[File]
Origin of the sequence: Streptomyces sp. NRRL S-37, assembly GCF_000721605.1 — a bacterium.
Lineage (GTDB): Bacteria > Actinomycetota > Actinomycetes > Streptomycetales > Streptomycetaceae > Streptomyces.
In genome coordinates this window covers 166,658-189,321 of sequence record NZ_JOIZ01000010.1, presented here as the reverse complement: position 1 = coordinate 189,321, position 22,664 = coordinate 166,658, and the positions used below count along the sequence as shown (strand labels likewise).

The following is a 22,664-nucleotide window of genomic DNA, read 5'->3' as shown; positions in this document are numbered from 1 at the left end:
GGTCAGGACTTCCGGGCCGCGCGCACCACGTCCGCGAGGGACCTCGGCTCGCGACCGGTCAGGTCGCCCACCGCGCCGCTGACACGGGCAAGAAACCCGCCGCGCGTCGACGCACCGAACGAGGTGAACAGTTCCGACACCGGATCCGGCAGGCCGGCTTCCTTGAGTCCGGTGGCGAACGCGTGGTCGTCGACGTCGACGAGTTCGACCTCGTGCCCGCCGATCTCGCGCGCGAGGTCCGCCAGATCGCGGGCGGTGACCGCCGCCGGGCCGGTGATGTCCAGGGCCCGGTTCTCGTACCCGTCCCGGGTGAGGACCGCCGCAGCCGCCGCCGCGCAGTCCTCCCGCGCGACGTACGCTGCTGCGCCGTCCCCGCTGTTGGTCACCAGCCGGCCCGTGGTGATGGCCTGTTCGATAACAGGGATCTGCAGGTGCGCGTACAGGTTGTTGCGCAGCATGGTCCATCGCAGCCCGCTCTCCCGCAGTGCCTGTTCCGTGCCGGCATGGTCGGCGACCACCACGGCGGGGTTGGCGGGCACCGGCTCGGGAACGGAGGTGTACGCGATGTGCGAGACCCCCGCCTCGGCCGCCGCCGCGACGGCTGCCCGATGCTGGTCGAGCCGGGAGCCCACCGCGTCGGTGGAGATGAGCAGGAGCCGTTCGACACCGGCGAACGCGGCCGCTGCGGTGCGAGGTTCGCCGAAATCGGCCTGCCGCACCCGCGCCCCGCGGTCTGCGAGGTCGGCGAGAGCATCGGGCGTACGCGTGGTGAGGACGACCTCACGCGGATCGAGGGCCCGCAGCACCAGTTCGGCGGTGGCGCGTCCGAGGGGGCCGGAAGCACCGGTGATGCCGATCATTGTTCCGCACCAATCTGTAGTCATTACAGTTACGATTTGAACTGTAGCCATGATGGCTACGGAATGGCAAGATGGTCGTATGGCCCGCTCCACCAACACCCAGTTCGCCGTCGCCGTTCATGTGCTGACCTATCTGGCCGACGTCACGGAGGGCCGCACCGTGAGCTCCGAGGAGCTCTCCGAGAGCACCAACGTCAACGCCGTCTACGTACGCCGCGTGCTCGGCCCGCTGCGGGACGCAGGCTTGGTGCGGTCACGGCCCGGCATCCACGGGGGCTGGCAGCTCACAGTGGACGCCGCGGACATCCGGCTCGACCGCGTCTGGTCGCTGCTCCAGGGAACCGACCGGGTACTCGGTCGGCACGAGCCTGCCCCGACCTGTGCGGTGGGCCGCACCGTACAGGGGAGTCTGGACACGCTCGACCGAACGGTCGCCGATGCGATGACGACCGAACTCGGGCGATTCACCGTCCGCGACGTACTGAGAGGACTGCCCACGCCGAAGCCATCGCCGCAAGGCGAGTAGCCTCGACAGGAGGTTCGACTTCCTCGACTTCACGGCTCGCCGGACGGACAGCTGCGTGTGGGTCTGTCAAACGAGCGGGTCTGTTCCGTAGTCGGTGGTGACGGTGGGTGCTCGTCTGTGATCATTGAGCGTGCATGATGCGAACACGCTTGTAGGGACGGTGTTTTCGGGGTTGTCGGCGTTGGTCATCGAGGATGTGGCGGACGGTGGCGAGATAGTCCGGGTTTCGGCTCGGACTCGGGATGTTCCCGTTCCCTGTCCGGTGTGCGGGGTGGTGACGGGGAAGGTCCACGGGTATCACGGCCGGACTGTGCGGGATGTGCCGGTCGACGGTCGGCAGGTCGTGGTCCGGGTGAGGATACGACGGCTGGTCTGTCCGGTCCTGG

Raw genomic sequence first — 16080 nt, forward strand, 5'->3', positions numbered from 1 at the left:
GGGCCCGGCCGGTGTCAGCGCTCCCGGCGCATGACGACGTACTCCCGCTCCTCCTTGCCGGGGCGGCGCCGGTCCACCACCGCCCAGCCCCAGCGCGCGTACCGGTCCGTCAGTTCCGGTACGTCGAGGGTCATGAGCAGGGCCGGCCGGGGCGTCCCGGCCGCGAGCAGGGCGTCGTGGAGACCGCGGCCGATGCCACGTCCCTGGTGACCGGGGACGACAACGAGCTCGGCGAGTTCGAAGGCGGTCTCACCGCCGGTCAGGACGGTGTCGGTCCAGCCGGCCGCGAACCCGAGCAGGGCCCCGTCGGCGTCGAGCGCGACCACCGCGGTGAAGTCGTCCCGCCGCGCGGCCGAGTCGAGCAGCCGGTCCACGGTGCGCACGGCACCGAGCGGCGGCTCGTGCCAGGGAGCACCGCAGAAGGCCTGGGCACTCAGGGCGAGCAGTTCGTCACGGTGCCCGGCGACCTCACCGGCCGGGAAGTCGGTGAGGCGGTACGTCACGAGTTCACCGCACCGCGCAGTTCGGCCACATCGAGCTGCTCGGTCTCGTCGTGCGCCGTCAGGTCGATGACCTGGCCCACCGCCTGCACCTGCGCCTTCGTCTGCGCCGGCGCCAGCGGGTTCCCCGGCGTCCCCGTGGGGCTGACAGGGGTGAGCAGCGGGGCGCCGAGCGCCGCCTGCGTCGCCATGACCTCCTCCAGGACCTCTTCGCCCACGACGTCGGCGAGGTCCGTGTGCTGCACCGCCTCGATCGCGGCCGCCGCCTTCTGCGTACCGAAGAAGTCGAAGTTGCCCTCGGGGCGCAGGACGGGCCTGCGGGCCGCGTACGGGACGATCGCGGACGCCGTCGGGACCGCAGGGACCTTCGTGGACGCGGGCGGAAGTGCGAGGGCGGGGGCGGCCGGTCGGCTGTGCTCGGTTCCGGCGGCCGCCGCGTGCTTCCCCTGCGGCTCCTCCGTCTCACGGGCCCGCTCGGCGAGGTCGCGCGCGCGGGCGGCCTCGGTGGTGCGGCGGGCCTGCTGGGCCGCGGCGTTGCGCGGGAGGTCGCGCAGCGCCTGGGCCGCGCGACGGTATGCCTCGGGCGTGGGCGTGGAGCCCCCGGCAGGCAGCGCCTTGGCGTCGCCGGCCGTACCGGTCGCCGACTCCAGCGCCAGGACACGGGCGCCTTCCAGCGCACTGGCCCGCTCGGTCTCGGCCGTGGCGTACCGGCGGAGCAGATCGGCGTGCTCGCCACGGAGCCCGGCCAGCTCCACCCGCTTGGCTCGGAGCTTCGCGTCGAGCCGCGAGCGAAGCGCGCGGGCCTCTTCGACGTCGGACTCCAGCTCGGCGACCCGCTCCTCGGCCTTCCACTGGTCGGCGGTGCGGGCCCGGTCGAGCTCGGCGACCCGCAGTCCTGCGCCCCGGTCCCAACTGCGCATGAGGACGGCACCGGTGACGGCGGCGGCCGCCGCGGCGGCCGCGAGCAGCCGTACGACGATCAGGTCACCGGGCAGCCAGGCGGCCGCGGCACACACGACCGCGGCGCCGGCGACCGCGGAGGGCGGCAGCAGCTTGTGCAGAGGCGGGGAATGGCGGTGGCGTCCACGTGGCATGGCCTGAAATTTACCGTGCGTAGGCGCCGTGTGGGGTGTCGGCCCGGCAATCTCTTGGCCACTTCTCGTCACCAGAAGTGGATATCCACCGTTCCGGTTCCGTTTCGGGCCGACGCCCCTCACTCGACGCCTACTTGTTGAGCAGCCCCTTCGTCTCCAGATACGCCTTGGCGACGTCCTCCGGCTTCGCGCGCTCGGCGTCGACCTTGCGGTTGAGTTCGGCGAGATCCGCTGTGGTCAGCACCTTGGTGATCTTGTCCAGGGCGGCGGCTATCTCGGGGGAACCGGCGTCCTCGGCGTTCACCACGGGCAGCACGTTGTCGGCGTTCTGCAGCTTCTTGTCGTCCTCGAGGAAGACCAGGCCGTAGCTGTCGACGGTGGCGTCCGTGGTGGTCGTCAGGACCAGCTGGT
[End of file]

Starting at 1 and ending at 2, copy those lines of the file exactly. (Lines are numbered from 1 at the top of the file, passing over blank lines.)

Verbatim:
Origin of the sequence: Streptomyces sp. NRRL S-37, assembly GCF_000721605.1 — a bacterium.
Lineage (GTDB): Bacteria > Actinomycetota > Actinomycetes > Streptomycetales > Streptomycetaceae > Streptomyces.